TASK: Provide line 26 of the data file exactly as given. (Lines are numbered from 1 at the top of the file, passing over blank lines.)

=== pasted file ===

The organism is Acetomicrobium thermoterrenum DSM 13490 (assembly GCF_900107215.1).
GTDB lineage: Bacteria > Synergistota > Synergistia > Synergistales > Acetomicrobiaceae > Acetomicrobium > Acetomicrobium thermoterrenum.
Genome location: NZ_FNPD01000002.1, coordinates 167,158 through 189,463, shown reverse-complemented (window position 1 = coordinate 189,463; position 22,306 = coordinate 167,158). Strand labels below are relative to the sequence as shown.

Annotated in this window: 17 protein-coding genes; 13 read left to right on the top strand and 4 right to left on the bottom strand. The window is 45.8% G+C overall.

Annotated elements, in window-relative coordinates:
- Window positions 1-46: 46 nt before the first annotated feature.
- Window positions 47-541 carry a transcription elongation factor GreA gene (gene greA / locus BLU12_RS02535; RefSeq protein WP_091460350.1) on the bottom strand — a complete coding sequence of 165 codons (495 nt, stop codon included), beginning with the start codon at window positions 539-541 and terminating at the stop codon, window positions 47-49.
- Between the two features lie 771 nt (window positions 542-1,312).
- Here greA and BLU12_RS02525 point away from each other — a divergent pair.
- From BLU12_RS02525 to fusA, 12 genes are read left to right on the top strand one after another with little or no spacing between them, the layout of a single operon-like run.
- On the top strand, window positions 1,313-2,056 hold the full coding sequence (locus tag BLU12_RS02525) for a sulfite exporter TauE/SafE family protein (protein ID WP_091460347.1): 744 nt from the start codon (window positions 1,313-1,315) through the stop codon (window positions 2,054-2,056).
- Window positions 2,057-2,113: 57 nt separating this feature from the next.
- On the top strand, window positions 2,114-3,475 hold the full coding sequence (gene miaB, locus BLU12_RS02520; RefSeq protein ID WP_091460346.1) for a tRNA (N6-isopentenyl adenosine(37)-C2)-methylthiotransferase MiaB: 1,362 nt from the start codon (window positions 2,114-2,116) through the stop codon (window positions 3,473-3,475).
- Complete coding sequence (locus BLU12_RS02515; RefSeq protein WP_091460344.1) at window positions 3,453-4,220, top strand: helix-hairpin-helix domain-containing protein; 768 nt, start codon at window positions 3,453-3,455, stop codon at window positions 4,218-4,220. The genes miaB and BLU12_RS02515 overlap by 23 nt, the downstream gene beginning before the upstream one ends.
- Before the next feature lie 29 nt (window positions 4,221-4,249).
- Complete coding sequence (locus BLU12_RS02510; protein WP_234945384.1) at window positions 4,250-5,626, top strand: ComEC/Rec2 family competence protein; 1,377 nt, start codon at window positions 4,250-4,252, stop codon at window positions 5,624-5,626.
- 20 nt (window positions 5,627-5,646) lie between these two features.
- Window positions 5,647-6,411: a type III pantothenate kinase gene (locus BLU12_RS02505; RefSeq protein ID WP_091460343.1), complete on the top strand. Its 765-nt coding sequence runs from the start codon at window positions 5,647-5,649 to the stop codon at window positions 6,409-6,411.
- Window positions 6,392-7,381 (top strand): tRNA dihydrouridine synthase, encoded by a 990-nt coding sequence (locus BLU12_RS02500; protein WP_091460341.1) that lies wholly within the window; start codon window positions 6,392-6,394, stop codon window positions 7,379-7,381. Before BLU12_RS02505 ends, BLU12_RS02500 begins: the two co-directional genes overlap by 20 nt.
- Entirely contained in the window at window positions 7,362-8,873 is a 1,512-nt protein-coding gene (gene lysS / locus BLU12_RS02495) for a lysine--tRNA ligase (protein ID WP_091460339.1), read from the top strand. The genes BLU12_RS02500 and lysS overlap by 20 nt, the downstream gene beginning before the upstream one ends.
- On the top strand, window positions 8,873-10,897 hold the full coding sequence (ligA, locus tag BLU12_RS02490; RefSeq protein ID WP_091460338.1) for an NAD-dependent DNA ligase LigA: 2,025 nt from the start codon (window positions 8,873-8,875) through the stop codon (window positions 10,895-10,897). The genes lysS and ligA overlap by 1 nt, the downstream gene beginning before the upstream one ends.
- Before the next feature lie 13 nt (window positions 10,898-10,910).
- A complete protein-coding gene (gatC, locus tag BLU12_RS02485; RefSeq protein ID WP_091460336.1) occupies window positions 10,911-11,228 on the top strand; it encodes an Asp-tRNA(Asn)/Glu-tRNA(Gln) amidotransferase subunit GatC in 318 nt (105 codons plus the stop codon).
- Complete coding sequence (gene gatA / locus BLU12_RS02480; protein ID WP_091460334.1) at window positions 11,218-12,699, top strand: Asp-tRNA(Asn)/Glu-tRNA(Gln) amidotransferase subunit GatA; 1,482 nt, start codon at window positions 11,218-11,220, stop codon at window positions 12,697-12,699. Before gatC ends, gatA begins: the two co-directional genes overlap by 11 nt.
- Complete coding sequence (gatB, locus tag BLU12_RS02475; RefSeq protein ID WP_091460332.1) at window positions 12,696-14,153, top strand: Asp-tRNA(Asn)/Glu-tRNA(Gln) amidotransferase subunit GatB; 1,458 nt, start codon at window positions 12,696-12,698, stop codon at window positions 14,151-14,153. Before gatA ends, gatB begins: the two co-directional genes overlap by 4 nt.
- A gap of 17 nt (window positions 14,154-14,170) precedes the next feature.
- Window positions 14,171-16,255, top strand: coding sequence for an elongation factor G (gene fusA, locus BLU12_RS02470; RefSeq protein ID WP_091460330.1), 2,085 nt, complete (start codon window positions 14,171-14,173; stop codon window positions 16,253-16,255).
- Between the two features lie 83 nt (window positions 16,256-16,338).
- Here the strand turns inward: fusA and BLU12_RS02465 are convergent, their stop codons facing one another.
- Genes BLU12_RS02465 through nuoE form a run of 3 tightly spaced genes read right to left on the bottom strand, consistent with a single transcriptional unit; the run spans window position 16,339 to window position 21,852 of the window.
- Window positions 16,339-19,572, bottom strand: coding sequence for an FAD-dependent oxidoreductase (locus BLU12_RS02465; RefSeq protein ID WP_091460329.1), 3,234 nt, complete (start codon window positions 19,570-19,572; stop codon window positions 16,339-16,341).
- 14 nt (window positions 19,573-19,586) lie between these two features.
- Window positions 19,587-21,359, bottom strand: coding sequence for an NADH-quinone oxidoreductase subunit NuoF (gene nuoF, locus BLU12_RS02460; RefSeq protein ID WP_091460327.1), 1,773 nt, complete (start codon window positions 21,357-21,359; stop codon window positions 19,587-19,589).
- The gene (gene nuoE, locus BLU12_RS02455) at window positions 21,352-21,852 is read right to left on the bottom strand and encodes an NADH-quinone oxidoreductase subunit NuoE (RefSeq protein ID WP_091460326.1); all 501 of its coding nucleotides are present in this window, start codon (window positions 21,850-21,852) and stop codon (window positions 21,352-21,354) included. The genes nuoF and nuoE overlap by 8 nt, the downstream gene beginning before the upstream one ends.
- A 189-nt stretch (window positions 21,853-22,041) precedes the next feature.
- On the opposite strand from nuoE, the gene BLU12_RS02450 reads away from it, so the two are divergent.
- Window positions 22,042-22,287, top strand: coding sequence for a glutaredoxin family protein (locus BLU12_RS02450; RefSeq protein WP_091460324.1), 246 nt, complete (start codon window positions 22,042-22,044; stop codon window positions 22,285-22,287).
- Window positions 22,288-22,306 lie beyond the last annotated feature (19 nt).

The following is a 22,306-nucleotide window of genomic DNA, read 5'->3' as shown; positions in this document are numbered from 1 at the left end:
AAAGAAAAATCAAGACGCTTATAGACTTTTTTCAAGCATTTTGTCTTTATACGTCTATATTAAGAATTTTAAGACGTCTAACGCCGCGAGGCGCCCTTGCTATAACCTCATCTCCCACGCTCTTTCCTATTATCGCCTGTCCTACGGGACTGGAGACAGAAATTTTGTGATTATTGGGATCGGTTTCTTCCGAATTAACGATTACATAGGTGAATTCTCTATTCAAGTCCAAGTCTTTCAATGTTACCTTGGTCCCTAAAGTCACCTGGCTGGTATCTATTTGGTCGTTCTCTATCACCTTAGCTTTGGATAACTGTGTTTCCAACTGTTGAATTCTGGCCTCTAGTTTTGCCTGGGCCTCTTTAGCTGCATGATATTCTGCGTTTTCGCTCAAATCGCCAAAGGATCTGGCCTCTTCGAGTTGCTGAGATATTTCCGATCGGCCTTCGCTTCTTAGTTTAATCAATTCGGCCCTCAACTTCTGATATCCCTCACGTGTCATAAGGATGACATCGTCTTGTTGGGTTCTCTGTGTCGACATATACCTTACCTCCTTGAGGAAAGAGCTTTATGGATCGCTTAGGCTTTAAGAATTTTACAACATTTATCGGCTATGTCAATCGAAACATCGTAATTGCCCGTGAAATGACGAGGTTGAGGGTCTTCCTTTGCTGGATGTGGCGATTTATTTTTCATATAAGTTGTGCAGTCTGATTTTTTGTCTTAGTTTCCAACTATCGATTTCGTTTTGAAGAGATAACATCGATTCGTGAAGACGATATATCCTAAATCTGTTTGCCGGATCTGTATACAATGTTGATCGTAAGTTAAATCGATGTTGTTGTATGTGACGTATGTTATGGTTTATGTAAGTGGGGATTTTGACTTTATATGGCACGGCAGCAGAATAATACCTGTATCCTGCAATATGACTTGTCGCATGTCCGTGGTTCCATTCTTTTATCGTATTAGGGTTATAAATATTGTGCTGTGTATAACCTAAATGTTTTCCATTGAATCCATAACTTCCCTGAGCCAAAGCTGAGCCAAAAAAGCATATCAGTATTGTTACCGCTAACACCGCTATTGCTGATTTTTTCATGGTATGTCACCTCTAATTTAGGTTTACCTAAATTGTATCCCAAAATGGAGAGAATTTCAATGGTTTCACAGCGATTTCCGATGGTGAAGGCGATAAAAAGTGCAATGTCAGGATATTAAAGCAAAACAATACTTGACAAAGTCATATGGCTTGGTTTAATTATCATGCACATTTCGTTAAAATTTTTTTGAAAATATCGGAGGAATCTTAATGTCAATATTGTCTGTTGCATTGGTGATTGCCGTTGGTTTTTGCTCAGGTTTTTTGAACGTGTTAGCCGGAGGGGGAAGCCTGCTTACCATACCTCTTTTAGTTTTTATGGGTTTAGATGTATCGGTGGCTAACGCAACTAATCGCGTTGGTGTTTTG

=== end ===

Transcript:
- A gap of 17 nt (window positions 14,154-14,170) precedes the next feature.